Flows and Water Clarity
Water levels on the Roaring Fork have dropped with the recent cold weather. Flows are 389 cfs below Maroon Creek and 955 cfs at Emma. Water levels have risen significantly! Visibility is low.
With rain earlier this week, flows have risen quite a bit! Runoff is definitely happening and conditions can change quickly. On rainy days or following warm weather, expect increased flows and cloudy water. That means it’s time for the big nasty bugs! Stoneflies, worms, big jig style nymphs, flashy bugs and streamers are the name of the game. Caddis have started popping on the fork, if you haven’t tried fishing caddis nymphs yet, give it a try! If water clarity is decent where you’re fishing, downsize your flies and opt for more natural colors.
Reading water is an important skill this time of year. As flows jump, fish will be pushed closer to the bank, into eddies and behind rocks where they can stay out of strong current. Focus your efforts on these likely places, often when you find one fish you find many during this time of the year!
Don’t forget that streamers are on the menu this time of year– if you’ve been holding off on chucking meat, now might be a good time to give it a try. For more information on Spring Streamer Fishing, click here.
As runoff occurs, think about where tributaries that are likely to bring turbid water into the system are. Fishing higher up in the system usually means better water clarity and visibility– remember that conditions aren’t uniform throughout the entire valley!
As mentioned above, conditions will probably be variable this week. If you want more in depth information on a specific day this week, give us a call or drop by the shop to get the most recent conditions and information.
Changing conditions require you to adapt as an angler, making this a fun time of year to put your skills to the test! There is some great fishing to be had, but you need to know when and what to fish. As always, our guides are on the water every day and in tune with these changes. Booking a guide trip is a great opportunity to brush up on technique before the summer season starts and increase your chances of landing fish!
We continue to be on the lookout for spawning activity, if you see anything please, let us know as we want to make sure we’re helping local anglers stay off of redds. Decreased visibility means it can be hard to see where you’re stepping, so try to avoid wading through shallow tail outs as that’s where redds are most likely to be. Read more below.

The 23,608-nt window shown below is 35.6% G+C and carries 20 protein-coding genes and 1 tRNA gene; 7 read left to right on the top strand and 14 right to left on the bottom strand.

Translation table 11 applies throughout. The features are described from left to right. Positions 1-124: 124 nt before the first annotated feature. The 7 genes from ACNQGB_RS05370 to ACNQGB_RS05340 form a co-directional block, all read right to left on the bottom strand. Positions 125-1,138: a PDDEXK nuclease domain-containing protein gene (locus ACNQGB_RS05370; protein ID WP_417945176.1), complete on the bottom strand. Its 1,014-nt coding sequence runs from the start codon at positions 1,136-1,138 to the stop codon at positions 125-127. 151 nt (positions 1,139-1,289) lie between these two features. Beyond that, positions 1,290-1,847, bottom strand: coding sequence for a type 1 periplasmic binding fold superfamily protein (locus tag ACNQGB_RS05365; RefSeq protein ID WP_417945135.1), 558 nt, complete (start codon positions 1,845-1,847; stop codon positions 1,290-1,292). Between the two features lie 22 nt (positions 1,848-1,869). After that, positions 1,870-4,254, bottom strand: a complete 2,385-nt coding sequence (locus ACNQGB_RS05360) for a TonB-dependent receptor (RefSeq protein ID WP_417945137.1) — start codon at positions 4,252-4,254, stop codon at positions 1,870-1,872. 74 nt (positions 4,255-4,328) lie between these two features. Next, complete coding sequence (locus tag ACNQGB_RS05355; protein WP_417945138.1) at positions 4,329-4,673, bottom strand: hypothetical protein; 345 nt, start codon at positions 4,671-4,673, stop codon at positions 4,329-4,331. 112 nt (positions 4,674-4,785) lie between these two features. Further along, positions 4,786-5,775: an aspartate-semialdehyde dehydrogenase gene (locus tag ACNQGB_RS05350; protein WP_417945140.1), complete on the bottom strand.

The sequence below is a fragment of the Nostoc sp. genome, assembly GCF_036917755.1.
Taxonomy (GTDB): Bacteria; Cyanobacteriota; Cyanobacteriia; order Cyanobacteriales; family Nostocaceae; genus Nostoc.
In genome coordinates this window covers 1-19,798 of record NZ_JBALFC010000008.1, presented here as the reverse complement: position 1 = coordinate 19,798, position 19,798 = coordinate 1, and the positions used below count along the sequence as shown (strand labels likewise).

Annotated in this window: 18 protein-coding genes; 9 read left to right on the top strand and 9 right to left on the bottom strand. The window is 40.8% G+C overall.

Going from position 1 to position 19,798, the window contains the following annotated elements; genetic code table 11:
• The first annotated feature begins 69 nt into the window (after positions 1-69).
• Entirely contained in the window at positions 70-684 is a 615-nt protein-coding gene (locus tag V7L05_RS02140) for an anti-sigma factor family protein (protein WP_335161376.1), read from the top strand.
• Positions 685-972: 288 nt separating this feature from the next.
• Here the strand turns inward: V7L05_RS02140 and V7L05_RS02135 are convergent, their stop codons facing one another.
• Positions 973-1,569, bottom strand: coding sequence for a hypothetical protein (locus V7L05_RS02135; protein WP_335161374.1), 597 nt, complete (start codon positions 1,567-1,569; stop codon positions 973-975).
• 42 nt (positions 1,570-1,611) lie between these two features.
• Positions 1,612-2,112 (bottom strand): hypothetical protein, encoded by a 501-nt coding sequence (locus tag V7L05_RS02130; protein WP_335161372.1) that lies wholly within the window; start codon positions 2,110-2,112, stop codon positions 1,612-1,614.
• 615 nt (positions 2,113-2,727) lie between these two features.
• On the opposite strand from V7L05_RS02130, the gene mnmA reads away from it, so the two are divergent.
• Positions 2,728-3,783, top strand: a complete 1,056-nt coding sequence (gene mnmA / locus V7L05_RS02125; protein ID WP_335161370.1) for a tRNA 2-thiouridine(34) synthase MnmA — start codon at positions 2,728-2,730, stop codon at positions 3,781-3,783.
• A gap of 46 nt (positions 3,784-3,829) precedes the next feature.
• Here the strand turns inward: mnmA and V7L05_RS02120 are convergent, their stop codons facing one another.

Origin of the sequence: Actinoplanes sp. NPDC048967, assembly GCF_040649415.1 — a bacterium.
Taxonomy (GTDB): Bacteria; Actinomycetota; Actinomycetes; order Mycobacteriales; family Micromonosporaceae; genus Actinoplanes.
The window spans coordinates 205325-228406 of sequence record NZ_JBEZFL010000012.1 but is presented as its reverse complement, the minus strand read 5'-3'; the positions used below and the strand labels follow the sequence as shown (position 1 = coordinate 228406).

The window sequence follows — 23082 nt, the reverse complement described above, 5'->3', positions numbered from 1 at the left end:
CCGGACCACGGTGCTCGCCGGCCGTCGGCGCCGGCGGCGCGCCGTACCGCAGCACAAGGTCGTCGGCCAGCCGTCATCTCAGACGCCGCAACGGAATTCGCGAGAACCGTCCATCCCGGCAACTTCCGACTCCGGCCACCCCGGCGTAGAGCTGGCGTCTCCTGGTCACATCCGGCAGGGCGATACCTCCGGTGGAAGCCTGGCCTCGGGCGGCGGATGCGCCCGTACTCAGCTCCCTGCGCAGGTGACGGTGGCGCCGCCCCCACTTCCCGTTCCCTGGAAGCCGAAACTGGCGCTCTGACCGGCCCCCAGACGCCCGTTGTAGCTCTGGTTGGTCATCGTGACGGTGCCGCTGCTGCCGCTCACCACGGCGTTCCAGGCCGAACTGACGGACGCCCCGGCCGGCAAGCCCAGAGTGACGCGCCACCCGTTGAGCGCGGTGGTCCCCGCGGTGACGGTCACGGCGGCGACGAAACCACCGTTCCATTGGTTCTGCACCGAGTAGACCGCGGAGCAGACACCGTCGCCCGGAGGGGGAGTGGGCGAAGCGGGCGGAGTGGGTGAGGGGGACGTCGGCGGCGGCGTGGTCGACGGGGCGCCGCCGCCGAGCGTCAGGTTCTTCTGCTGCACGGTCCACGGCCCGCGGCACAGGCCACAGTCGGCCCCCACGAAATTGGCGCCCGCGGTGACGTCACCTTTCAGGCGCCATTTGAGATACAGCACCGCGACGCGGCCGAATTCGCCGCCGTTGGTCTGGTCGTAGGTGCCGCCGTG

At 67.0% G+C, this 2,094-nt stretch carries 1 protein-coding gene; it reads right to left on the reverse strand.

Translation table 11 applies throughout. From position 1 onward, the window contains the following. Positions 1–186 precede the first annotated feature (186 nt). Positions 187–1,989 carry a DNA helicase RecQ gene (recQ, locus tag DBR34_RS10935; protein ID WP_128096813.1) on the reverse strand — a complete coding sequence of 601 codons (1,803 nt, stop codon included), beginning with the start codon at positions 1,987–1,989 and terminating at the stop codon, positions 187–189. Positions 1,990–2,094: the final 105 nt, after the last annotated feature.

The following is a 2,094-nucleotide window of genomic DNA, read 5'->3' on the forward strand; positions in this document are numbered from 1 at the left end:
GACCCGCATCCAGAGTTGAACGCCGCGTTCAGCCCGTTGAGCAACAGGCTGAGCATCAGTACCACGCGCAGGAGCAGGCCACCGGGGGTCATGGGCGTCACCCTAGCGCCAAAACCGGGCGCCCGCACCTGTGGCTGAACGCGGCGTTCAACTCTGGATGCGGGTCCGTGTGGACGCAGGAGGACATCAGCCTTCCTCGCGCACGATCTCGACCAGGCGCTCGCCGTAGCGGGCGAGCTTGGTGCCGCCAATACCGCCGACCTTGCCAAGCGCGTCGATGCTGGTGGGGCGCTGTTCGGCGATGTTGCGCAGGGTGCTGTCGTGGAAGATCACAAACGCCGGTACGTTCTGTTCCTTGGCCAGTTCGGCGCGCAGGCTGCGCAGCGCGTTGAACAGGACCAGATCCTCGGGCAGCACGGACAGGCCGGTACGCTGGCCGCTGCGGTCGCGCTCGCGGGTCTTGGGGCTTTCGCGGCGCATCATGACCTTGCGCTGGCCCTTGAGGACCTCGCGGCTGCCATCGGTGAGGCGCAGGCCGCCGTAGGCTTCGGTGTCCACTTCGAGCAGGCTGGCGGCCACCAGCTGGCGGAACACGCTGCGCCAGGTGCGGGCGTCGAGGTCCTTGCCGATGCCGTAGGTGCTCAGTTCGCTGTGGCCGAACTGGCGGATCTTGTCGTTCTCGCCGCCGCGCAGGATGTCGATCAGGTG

PSA The Rainbow Trout Spawn
We know that for the most part the fly fishing community is educated and thoughtful about responsible use of the resource and protecting future generations of fish, but we think that it is still worth reminding everyone to be mindful of spawning fish as we move into spring.
Trout create spawning beds or “Redds,” which are generally found in shallow, moving water. Identifying these redds is an important skill as an angler and helps us fish ethically. Redds are generally composed of smaller rocks and gravel that are lighter in color than the rest of the river bottom due to spawning fish brushing the rocks as they mate and clearing them of algae and other organic material. These beds provide safety for the eggs and alveins (fry) that are a result of the spawn and the next generation of fish!
Stay away from redds, fish deeper water where trout are actively feeding, and use good fish handling practices. If you are hitting the water with someone who is new to the sport, please use this time of year as an opportunity to share how to fish ethically and be a steward of the resource. To learn more about fishing during the spring spawn, click here and share!
Common Hatches and Food Sources
Stoneflies, Worms, Caddis and BWOs